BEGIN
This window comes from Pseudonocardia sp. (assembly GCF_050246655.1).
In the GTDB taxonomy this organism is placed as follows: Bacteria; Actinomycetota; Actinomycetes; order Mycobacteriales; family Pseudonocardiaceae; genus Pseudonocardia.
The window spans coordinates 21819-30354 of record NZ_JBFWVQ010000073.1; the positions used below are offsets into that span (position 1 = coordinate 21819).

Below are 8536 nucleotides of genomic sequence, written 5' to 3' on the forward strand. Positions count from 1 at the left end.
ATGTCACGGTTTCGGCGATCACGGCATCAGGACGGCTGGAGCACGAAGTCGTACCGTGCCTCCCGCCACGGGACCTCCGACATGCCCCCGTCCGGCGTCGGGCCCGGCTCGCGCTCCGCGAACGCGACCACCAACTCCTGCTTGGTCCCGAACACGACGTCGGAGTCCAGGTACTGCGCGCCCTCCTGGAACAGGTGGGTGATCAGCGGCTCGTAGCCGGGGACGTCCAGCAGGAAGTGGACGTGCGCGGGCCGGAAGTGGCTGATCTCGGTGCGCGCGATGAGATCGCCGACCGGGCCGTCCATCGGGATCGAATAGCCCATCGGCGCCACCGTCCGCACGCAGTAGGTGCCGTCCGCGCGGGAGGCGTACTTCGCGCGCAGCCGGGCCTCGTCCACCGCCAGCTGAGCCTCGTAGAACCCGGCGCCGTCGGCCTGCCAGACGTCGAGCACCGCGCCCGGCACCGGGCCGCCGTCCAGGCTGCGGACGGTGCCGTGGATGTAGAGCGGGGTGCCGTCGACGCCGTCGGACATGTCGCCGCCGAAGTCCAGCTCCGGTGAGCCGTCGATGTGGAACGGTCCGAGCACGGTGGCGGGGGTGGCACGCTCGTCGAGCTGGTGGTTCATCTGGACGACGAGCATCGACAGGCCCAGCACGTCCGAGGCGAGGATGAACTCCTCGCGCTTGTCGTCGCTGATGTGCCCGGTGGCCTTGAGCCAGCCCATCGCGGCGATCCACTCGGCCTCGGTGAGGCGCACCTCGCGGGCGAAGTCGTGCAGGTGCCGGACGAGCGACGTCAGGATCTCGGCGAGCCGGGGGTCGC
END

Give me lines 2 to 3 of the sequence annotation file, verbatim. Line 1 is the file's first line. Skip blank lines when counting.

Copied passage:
In the GTDB taxonomy this organism is placed as follows: Bacteria; Actinomycetota; Actinomycetes; order Mycobacteriales; family Pseudonocardiaceae; genus Pseudonocardia.
The window spans coordinates 21819-30354 of record NZ_JBFWVQ010000073.1; the positions used below are offsets into that span (position 1 = coordinate 21819).